It was a bloody Saturday night with 14 New Yorkers shot in five separate incidents over the weekend, resulting in two fatalities. As many a crime reporter has noted this year, while homicides are down in 2014, shooting incidents are up by twelve percent – meaning that if criminals had better aim, we'd have a higher death toll on our hands.
A trio of Daily News reporters crunched some crime statistics on Sunday, finding that the controversial stop-and-frisk tactic is down by a whopping 99 percent in two Brooklyn precincts – while shootings are up there by 27 and 47 percent.
“Guys know they’re not going to get stopped, so they’re packing more now,” an unnamed police supervisor told the News team.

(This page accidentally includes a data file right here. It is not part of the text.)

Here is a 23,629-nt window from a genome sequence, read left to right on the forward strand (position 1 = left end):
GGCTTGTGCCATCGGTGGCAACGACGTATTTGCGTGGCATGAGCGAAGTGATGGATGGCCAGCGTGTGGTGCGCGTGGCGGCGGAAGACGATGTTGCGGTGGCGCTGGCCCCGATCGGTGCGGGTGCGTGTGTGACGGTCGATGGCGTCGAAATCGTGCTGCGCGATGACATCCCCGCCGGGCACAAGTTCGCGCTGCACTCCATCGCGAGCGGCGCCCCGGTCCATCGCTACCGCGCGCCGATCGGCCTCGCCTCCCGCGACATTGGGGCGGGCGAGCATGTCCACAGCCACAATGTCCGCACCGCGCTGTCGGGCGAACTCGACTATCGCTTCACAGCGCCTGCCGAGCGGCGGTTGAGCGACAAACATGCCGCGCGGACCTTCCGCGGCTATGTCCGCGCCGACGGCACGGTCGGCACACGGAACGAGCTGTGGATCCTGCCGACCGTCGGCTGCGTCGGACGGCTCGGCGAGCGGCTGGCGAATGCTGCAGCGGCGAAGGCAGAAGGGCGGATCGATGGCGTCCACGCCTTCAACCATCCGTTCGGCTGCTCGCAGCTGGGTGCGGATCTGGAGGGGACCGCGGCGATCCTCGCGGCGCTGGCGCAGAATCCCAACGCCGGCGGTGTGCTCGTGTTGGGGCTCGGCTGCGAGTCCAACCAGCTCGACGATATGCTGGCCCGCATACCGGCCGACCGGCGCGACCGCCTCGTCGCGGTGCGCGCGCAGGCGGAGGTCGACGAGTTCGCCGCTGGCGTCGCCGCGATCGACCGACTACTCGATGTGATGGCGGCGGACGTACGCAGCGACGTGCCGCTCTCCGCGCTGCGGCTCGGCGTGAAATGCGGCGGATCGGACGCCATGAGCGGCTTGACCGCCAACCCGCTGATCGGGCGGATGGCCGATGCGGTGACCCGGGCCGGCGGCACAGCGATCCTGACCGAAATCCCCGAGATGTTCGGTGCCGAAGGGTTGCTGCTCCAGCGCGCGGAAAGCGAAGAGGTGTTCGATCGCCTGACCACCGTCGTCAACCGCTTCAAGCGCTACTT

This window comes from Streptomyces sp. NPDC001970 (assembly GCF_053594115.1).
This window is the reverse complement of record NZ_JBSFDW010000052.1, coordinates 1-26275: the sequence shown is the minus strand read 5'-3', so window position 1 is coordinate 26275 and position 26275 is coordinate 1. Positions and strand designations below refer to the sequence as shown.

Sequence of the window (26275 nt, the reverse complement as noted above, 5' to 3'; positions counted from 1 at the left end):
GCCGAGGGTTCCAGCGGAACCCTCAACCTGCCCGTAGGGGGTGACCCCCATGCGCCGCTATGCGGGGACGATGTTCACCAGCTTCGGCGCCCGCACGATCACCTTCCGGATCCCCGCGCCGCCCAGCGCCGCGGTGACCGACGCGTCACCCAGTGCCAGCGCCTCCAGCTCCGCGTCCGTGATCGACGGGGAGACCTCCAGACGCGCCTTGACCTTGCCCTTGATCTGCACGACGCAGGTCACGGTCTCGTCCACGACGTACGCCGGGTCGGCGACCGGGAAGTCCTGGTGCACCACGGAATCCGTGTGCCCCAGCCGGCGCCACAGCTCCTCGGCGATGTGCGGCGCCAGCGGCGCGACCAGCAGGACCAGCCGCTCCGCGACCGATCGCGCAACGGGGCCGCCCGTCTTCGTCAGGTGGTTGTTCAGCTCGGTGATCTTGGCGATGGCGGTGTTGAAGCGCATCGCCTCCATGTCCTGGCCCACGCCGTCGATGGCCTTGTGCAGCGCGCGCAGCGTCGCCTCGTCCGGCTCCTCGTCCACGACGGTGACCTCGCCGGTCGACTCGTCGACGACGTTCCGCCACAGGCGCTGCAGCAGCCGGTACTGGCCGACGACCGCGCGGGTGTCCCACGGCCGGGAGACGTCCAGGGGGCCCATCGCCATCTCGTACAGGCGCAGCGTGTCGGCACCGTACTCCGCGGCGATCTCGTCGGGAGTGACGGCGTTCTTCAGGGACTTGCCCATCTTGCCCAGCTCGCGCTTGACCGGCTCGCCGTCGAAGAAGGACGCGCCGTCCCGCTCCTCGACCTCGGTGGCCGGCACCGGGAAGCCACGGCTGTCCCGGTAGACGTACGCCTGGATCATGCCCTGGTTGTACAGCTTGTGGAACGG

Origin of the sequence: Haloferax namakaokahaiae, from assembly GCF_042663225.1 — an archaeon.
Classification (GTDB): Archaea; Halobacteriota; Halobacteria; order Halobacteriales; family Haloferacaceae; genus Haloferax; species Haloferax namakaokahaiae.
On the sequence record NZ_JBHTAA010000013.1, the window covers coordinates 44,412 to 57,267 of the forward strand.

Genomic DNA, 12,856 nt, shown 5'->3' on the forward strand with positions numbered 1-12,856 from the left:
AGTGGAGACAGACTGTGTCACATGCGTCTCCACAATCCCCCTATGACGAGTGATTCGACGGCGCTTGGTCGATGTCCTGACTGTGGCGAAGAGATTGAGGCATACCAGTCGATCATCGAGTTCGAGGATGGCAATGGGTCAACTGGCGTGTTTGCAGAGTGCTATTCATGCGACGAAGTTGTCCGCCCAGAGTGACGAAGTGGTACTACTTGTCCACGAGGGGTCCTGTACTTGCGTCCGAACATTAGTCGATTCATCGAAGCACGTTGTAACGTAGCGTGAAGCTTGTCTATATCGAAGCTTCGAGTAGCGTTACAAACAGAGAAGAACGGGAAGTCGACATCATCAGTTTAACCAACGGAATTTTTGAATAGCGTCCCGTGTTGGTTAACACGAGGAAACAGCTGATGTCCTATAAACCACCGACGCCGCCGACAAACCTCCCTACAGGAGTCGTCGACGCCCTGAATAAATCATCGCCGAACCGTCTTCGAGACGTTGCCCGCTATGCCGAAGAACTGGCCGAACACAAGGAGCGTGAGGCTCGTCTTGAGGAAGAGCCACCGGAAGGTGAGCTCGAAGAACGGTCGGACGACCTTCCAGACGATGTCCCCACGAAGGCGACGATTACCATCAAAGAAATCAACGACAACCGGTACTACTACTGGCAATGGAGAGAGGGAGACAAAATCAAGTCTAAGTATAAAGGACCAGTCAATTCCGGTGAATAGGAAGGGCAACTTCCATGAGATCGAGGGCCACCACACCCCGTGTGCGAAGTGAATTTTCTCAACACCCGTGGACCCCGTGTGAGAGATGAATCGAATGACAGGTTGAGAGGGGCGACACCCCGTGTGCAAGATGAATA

It's difficult to know if the fall of stop-and-frisk is really responsible for the uptick in shootings, but it's clear that the city's crime rate needs to be watched like a hawk.
Mayor de Blasio last week smartly advanced a program that would place "violence interrupters" in high-crime neighborhoods. Many of the workers will be former gang members who will try to keep the uneasy peace from shattering on some tough streets. But the mayor also needs to remember that the best "violence interrupter" is supposed to be someone called a police officer. And the mayor earlier this year resisted a push by the City Council to add 1,000 more cops to the NYPD ranks.
In the wake of the death of Eric Garner, police crime-fighting tactics are understandably getting a thorough review. But if we decide as a city to abandon "broken windows" just as we've said goodbye to stop-and-frisk, we need to come up with a new blueprint. Windows don't fix themselves.